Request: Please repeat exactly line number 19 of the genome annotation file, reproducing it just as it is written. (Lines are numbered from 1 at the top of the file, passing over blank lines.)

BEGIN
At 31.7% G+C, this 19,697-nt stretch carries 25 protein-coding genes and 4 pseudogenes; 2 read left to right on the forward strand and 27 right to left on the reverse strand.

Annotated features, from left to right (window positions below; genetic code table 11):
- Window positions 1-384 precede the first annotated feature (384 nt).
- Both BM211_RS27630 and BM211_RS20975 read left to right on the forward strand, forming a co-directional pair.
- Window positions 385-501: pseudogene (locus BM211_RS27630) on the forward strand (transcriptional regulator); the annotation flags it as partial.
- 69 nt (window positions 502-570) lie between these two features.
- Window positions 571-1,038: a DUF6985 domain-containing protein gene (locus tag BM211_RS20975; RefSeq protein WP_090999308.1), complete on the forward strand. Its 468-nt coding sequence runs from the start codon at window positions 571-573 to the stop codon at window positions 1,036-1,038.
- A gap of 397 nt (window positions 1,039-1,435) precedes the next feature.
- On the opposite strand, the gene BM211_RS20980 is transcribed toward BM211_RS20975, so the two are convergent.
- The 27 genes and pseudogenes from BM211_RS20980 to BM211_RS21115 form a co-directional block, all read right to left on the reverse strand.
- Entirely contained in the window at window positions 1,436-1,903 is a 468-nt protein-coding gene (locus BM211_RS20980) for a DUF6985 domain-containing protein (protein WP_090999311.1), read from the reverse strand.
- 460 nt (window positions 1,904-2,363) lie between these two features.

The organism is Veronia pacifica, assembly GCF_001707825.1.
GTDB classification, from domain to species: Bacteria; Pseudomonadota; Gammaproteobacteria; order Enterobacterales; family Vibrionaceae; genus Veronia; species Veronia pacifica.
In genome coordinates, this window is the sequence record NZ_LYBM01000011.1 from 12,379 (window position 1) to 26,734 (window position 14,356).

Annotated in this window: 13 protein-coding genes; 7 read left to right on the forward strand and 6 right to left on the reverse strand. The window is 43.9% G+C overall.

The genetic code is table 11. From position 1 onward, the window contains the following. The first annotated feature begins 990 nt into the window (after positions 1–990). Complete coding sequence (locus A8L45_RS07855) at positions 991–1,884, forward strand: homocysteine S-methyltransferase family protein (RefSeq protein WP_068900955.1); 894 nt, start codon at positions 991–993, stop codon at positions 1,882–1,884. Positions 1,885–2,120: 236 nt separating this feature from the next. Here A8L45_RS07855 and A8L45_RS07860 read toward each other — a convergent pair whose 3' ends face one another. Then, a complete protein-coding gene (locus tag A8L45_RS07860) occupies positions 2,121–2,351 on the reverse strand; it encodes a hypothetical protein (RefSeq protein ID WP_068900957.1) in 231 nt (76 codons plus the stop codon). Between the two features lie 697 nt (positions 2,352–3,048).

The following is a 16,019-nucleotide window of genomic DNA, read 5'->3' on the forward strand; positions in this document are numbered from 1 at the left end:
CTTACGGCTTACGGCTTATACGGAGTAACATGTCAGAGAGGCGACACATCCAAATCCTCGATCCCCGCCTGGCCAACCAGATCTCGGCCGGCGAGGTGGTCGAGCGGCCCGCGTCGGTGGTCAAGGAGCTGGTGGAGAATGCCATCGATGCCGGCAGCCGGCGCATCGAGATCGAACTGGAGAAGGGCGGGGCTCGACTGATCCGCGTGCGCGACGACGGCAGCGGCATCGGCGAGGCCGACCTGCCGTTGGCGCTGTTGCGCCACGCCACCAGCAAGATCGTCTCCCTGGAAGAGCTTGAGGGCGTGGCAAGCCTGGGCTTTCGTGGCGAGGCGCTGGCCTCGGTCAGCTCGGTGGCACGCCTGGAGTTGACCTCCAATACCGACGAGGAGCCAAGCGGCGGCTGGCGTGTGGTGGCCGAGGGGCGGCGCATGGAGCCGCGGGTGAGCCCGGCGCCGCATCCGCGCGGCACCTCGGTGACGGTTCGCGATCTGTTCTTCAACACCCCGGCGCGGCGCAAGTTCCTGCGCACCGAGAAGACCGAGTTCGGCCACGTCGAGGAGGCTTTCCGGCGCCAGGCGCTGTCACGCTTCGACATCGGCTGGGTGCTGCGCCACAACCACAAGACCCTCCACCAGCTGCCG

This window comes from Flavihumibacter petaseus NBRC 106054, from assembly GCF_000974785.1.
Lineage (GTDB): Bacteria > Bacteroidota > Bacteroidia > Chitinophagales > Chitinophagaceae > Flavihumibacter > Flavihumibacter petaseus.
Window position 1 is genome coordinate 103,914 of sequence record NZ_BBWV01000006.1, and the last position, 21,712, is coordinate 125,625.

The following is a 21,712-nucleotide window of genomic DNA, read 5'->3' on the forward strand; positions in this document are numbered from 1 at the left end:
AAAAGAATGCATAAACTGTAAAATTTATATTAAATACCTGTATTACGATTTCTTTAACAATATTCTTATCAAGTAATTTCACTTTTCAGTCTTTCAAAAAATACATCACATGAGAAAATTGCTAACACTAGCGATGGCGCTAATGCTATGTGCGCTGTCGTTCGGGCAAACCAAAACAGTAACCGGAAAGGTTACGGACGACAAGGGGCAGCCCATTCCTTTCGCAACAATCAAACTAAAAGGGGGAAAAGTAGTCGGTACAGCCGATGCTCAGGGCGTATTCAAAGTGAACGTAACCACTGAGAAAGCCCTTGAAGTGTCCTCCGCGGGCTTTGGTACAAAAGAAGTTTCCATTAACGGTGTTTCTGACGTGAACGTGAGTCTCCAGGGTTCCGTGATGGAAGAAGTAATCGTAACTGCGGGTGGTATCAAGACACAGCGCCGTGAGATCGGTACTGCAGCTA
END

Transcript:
CTTACGGCTTACGGCTTATACGGAGTAACATGTCAGAGAGGCGACACATCCAAATCCTCGATCCCCGCCTGGCCAACCAGATCTCGGCCGGCGAGGTGGTCGAGCGGCCCGCGTCGGTGGTCAAGGAGCTGGTGGAGAATGCCATCGATGCCGGCAGCCGGCGCATCGAGATCGAACTGGAGAAGGGCGGGGCTCGACTGATCCGCGTGCGCGACGACGGCAGCGGCATCGGCGAGGCCGACCTGCCGTTGGCGCTGTTGCGCCACGCCACCAGCAAGATCGTCTCCCTGGAAGAGCTTGAGGGCGTGGCAAGCCTGGGCTTTCGTGGCGAGGCGCTGGCCTCGGTCAGCTCGGTGGCACGCCTGGAGTTGACCTCCAATACCGACGAGGAGCCAAGCGGCGGCTGGCGTGTGGTGGCCGAGGGGCGGCGCATGGAGCCGCGGGTGAGCCCGGCGCCGCATCCGCGCGGCACCTCGGTGACGGTTCGCGATCTGTTCTTCAACACCCCGGCGCGGCGCAAGTTCCTGCGCACCGAGAAGACCGAGTTCGGCCACGTCGAGGAGGCTTTCCGGCGCCAGGCGCTGTCACGCTTCGACATCGGCTGGGTGCTGCGCCACAACCACAAGACCCTCCACCAGCTGCCG